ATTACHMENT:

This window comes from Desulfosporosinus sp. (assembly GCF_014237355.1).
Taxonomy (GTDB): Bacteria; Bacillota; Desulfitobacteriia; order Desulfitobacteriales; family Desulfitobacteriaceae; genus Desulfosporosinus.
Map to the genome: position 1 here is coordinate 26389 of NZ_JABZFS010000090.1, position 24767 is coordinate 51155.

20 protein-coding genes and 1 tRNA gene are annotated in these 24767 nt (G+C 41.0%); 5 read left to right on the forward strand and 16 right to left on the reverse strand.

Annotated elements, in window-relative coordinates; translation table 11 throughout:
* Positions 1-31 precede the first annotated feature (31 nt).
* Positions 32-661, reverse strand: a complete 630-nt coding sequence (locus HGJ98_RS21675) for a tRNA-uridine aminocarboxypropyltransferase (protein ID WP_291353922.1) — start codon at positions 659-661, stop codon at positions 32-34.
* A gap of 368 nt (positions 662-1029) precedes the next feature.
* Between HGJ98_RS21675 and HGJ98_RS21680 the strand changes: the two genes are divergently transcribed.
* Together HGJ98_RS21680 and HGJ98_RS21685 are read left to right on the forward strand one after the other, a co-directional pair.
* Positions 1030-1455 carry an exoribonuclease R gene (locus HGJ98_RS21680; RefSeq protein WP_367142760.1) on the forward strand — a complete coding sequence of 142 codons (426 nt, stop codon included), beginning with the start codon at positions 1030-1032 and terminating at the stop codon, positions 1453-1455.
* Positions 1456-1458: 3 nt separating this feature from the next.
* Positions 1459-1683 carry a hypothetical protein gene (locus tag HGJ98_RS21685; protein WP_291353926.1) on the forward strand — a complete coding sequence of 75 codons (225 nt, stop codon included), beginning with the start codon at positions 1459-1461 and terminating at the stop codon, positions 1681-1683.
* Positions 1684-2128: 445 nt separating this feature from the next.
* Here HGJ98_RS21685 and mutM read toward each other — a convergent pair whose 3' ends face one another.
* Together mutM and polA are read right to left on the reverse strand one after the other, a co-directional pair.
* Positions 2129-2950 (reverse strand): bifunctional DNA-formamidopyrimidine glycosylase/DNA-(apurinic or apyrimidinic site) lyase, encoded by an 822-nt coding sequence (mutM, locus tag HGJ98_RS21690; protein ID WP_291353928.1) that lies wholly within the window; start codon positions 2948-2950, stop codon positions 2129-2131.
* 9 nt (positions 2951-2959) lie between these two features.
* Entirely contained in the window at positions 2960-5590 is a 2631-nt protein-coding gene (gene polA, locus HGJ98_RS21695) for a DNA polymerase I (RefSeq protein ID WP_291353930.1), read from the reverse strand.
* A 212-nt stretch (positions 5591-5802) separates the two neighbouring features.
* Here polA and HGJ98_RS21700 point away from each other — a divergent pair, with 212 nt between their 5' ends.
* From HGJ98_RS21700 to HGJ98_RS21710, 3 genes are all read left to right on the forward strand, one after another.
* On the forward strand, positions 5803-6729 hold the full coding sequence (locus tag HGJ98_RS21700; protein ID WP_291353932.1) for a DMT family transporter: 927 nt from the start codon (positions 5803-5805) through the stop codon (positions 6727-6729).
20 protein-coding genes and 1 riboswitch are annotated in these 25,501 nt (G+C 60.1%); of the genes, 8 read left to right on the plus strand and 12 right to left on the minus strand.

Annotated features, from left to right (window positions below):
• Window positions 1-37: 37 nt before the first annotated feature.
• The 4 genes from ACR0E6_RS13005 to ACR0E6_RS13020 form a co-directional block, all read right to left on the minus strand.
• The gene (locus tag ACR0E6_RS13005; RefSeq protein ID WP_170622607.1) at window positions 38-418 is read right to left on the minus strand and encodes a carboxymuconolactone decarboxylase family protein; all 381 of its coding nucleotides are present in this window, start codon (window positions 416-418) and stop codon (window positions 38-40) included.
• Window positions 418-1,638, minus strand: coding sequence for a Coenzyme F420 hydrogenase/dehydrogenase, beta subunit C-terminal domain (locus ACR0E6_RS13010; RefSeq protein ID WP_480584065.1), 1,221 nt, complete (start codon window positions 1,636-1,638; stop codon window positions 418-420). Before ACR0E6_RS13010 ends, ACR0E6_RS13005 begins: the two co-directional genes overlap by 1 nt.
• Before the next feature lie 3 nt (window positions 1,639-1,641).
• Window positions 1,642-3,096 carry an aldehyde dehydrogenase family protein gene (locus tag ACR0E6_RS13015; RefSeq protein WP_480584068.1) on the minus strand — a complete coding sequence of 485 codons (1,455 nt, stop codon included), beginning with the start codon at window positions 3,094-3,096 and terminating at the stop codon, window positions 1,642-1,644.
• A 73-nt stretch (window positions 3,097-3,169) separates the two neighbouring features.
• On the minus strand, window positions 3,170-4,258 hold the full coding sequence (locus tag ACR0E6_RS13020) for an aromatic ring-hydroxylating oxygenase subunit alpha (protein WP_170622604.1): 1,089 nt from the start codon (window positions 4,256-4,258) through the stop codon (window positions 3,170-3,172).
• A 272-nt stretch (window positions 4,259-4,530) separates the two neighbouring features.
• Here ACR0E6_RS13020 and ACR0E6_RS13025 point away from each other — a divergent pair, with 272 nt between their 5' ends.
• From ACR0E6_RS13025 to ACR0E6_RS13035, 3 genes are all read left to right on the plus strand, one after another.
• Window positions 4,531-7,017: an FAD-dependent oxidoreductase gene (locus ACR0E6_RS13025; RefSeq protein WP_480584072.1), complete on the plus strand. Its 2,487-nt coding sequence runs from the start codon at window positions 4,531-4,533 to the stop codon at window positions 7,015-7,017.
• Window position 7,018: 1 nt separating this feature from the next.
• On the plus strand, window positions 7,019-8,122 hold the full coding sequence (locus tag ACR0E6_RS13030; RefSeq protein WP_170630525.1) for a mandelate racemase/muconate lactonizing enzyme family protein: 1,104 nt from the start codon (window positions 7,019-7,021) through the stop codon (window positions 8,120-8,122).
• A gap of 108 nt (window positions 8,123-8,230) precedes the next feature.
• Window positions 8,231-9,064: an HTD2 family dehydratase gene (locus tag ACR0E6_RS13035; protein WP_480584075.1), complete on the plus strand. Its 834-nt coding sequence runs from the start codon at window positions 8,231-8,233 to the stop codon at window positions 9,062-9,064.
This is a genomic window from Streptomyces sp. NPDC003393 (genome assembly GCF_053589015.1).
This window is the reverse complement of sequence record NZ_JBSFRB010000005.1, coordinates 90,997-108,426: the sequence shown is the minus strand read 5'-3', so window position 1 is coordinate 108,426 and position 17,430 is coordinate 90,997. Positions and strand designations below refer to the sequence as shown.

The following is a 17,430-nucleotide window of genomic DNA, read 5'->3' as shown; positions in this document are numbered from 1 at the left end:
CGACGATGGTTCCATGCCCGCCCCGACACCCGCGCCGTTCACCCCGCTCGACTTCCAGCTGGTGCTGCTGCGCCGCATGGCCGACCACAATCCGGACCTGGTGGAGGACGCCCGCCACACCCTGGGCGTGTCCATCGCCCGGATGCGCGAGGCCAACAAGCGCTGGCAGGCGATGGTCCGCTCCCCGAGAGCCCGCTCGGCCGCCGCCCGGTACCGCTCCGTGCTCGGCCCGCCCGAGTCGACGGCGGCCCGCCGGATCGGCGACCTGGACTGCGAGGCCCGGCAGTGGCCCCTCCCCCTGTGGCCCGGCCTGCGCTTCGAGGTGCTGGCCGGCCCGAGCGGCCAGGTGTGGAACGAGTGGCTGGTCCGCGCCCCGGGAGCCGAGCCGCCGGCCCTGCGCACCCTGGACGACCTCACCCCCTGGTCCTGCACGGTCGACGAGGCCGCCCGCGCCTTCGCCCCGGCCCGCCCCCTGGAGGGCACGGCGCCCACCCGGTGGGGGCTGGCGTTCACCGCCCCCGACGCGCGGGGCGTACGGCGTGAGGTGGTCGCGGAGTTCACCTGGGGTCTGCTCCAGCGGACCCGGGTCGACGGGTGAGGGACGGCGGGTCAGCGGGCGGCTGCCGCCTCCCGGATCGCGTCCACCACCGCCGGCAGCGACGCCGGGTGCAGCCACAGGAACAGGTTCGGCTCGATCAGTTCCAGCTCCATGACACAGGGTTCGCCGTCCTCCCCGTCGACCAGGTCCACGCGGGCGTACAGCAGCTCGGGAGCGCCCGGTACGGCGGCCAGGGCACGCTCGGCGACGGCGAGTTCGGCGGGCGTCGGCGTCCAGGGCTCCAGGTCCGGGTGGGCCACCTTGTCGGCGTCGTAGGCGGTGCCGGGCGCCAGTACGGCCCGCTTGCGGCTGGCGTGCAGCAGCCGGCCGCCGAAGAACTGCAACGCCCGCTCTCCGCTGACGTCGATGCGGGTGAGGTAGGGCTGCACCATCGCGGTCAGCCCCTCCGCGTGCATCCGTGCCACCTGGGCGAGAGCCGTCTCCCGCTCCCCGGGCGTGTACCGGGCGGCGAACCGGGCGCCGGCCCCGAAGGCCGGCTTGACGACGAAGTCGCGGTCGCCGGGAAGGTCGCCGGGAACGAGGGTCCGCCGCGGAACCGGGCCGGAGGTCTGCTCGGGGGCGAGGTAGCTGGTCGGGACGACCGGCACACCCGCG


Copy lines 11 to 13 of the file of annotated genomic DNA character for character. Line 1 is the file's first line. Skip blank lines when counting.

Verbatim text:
* Positions 1030-1455 carry an exoribonuclease R gene (locus HGJ98_RS21680; RefSeq protein WP_367142760.1) on the forward strand — a complete coding sequence of 142 codons (426 nt, stop codon included), beginning with the start codon at positions 1030-1032 and terminating at the stop codon, positions 1453-1455.
* Positions 1456-1458: 3 nt separating this feature from the next.
* Positions 1459-1683 carry a hypothetical protein gene (locus tag HGJ98_RS21685; protein WP_291353926.1) on the forward strand — a complete coding sequence of 75 codons (225 nt, stop codon included), beginning with the start codon at positions 1459-1461 and terminating at the stop codon, positions 1681-1683.